June 22, 2008
June 22, 2008
June 25, 2008
Educational Research and Methods
13.653.1 - 13.653.15
This research highlights how institutional structures may influence students’ decisions to continue their education through a Master’s degree. Some universities strive to encourage more students to continue their education with dual degree programs, programs in which undergraduates can count courses from the last two or more terms of their undergraduate career towards their Master’s degree. In this paper, we look at engineering students’ decisions to enter into a dual degree graduate school at a mid-sized private university. We focus on the questions: Are these students critically evaluating their decision to pursue a graduate degree? What process are they going through to choose their program? Our research suggests that while universities with dual degree programs may encourage more students to pursue Master’s degrees, these dual degree programs may allow some students to avoid systematically considering their decisions.
The paths students follow after completing a bachelor’s degree in an engineering field are varied. According to the model presented by Sheppard and Silva based on students graduating with an engineering BS in 1996, three in 10 of these graduates will step into non-engineering employment or education, and the other seven will pursue engineering work or graduate education1. Of these seven, 46 percent (or 32 percent of the original 10) will eventually get a graduate degree in engineering. This number is consistent with data published by Saks2 looking at long-term national trends, and with more recent “degrees awarded” data from NSF3. We are interested in exploring how decisions to do graduate work in engineering are made. Among the questions to be examined are: What factors do students consider? How do students decide where to apply for graduate work and in what field? Who is involved in the decision?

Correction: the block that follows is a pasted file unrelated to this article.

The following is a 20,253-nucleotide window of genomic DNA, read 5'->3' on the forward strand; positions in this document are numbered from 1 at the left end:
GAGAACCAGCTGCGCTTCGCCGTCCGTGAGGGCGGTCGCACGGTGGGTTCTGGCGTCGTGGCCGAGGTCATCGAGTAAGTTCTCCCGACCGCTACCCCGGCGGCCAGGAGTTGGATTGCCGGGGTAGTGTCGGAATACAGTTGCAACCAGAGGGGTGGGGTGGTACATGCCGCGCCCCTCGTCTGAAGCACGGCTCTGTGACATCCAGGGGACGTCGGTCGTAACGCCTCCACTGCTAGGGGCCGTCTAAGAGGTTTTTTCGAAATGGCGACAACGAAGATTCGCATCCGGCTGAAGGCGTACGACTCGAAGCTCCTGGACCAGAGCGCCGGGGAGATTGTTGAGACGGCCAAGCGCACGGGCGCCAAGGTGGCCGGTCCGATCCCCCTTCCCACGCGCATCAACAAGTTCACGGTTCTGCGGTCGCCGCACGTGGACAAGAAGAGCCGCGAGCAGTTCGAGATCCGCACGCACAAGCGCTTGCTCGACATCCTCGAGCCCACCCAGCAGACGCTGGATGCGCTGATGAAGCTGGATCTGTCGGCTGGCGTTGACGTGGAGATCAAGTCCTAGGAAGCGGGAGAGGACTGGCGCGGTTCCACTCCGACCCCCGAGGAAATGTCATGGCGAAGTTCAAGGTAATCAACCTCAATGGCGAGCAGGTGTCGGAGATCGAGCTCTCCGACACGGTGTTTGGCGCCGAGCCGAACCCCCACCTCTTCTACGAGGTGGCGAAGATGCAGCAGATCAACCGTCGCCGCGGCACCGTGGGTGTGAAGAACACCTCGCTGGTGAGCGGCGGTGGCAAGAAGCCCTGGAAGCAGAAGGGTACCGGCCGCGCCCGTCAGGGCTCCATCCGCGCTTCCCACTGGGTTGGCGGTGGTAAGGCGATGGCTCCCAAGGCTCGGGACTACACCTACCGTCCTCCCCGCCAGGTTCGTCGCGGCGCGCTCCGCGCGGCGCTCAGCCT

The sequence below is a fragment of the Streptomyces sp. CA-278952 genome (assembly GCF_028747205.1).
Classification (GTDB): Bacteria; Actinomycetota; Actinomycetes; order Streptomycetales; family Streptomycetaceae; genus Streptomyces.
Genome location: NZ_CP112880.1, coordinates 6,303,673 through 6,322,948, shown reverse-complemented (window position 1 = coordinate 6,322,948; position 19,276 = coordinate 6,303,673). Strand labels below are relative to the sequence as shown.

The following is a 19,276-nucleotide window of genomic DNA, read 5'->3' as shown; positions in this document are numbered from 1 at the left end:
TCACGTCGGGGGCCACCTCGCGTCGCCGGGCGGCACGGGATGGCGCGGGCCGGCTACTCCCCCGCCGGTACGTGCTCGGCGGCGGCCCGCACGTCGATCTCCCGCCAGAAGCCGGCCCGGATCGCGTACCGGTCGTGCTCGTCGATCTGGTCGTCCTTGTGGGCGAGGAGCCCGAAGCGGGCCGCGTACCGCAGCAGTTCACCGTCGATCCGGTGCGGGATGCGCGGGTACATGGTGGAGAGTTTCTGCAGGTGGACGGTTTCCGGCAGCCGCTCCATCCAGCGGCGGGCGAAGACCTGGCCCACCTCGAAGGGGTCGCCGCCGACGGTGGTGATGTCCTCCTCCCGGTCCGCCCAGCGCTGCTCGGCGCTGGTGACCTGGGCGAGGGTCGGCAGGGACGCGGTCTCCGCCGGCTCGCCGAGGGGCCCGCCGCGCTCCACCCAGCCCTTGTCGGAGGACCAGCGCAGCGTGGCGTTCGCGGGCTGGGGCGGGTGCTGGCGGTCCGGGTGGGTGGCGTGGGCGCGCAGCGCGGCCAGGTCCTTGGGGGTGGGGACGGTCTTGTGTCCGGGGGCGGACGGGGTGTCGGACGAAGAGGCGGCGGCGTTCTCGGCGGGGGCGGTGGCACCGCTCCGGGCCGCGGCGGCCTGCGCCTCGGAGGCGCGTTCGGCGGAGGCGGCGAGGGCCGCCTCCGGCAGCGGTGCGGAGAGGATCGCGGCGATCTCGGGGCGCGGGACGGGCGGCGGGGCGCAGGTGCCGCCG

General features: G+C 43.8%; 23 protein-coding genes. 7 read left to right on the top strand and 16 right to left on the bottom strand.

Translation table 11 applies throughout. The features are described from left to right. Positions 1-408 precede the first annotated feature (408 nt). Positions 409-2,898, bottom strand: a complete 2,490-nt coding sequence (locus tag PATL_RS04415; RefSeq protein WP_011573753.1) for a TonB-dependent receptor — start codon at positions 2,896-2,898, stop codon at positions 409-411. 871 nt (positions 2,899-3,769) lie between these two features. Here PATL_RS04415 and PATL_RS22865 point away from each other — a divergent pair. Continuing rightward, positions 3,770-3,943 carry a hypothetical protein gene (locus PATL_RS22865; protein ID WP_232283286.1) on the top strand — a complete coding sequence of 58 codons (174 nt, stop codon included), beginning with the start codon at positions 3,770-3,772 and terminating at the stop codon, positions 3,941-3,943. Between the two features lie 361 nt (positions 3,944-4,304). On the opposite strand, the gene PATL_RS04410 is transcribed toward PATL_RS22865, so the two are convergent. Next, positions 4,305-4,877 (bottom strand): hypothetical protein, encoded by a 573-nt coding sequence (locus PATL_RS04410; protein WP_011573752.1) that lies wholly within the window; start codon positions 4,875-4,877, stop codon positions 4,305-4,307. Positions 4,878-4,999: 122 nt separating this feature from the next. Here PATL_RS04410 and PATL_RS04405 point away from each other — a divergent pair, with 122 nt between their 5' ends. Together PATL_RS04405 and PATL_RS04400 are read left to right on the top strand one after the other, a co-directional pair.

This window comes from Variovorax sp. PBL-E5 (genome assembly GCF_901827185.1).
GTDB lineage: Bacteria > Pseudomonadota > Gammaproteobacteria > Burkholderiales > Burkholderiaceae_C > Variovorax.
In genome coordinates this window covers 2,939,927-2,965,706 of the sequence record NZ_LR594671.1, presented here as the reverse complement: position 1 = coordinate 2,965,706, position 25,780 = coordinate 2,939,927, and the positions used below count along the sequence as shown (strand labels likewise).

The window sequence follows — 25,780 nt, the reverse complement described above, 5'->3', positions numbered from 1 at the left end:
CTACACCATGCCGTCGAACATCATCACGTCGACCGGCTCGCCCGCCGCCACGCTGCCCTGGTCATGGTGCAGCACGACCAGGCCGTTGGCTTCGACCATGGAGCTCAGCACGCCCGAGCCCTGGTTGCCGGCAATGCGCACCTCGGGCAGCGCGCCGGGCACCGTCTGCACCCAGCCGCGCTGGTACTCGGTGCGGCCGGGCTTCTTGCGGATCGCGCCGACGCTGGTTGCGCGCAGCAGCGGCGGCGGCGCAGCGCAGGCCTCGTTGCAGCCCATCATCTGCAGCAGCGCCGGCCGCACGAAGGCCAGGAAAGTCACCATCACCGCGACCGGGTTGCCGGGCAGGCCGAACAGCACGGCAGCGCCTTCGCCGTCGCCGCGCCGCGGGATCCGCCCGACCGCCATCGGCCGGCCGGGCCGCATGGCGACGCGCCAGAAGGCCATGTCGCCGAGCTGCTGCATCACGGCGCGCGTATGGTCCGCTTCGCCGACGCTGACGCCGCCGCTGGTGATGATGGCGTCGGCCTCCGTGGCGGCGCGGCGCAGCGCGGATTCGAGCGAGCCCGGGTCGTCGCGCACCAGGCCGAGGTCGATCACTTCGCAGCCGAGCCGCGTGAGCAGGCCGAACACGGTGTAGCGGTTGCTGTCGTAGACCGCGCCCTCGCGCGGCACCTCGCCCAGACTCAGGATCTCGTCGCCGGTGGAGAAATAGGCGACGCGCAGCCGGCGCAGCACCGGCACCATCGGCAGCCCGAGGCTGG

In this paper we develop some preliminary answers to these questions for one particular group of students---those choosing to pursue a dual degree in engineering. Some universities offer students the option of completing their undergraduate degree and a master’s degree concurrently in a dual degree program after accumulating a certain number of units/hours towards their undergraduate degree. The timeframe to enter into a dual degree program is usually equivalent to mid-way through the student’s junior year or later. The availability of these degree options is fairly common; 51 percent of the 96 engineering schools in U.S. universities categorized as Doctorial Research University-Very High Research Activity4 have dual degree programs (see Appendix A for a listing of these schools).
We note that schools have several names of their programs, such as a concurrent BS/MS degree program, accelerated dual degree program, dual degree program, BS-MS program, coterminal degree program, and accelerated joint degree program. No matter the name, these are programs allowing students to work simultaneously on their last few units of their undergraduate program while beginning work on their graduate studies. We further note that of 51 percent of engineering schools with at least one dual degree program, several have created such a program in the last few years. For example, since 2005 there are new programs at the University of Colorado at Boulder Mechanical Engineering Department5 and at the University of Texas at Austin Petroleum Engineering Department6. Finally, we note that the concept of dual degree
Jackson, K., & Bailey, T., & Sheppard, S., & Chen, H. (2008, June), Graduate School Or Not: Engineering Students Consider Continuing Their Education In Co Terminal Programs Paper presented at 2008 Annual Conference & Exposition, Pittsburgh, Pennsylvania. https://peer.asee.org/3612
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